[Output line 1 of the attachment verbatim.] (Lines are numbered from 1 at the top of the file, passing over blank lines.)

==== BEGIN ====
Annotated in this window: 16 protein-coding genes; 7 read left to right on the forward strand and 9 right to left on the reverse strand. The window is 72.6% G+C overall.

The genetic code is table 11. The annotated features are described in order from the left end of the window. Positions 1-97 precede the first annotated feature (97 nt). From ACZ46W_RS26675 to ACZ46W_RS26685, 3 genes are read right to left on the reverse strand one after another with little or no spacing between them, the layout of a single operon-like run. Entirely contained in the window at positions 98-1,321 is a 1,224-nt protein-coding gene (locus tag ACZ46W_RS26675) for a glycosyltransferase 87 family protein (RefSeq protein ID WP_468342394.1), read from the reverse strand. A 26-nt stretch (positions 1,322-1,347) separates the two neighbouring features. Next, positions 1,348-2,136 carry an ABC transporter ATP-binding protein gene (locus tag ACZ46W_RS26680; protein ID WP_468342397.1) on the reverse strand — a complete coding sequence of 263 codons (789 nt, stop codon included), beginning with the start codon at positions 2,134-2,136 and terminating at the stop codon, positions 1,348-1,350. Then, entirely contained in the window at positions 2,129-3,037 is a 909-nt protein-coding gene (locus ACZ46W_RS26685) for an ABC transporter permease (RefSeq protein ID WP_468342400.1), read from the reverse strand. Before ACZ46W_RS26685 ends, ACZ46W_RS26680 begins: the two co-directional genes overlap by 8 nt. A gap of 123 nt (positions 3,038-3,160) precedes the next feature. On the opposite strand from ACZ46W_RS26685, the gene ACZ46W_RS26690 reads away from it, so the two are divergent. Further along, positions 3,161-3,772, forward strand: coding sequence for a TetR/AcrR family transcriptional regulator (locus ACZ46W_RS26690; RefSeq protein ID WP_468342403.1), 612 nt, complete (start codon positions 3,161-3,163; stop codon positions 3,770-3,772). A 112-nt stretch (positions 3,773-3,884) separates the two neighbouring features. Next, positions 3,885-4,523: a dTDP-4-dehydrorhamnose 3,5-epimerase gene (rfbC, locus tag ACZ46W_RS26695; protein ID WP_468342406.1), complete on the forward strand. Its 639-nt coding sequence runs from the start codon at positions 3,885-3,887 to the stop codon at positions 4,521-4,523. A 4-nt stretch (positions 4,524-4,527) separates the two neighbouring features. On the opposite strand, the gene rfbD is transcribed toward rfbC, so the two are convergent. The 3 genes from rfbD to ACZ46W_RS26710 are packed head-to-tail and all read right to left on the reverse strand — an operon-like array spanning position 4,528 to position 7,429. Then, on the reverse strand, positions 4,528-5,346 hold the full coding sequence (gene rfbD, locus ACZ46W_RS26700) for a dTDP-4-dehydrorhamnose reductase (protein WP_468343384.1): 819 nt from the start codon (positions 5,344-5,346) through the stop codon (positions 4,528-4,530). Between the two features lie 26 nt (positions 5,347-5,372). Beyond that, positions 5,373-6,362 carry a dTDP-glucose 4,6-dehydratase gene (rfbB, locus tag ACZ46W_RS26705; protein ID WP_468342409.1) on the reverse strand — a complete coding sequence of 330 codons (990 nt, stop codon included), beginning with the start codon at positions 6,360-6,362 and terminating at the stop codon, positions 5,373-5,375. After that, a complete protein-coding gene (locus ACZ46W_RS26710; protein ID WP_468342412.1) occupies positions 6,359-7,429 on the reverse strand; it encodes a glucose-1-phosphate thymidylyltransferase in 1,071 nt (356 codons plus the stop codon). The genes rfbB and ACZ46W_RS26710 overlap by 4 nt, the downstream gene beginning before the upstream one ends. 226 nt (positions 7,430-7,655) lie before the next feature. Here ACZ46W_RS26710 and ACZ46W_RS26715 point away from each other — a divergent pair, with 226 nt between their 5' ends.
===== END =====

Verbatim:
Annotated in this window: 16 protein-coding genes; 7 read left to right on the forward strand and 9 right to left on the reverse strand. The window is 72.6% G+C overall.